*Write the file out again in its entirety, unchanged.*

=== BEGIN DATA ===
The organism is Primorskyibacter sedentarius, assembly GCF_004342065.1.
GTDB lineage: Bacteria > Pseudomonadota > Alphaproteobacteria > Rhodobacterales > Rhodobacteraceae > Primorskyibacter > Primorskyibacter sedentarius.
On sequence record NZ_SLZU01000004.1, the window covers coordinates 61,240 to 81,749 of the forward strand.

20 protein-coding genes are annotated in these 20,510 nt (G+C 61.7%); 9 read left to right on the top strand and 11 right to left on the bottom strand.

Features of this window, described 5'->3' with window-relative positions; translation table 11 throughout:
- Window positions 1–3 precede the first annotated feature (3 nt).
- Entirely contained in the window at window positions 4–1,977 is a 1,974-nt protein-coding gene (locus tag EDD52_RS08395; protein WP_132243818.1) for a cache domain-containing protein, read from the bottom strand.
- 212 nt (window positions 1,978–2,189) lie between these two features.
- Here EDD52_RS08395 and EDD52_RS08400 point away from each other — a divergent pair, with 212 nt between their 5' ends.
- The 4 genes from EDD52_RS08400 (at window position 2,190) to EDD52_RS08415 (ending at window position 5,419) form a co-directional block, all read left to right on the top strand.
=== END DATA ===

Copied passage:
The organism is Primorskyibacter sedentarius, assembly GCF_004342065.1.
GTDB lineage: Bacteria > Pseudomonadota > Alphaproteobacteria > Rhodobacterales > Rhodobacteraceae > Primorskyibacter > Primorskyibacter sedentarius.
On sequence record NZ_SLZU01000004.1, the window covers coordinates 61,240 to 81,749 of the forward strand.

20 protein-coding genes are annotated in these 20,510 nt (G+C 61.7%); 9 read left to right on the top strand and 11 right to left on the bottom strand.

Features of this window, described 5'->3' with window-relative positions; translation table 11 throughout:
- Window positions 1–3 precede the first annotated feature (3 nt).
- Entirely contained in the window at window positions 4–1,977 is a 1,974-nt protein-coding gene (locus tag EDD52_RS08395; protein WP_132243818.1) for a cache domain-containing protein, read from the bottom strand.
- 212 nt (window positions 1,978–2,189) lie between these two features.
- Here EDD52_RS08395 and EDD52_RS08400 point away from each other — a divergent pair, with 212 nt between their 5' ends.
- The 4 genes from EDD52_RS08400 (at window position 2,190) to EDD52_RS08415 (ending at window position 5,419) form a co-directional block, all read left to right on the top strand.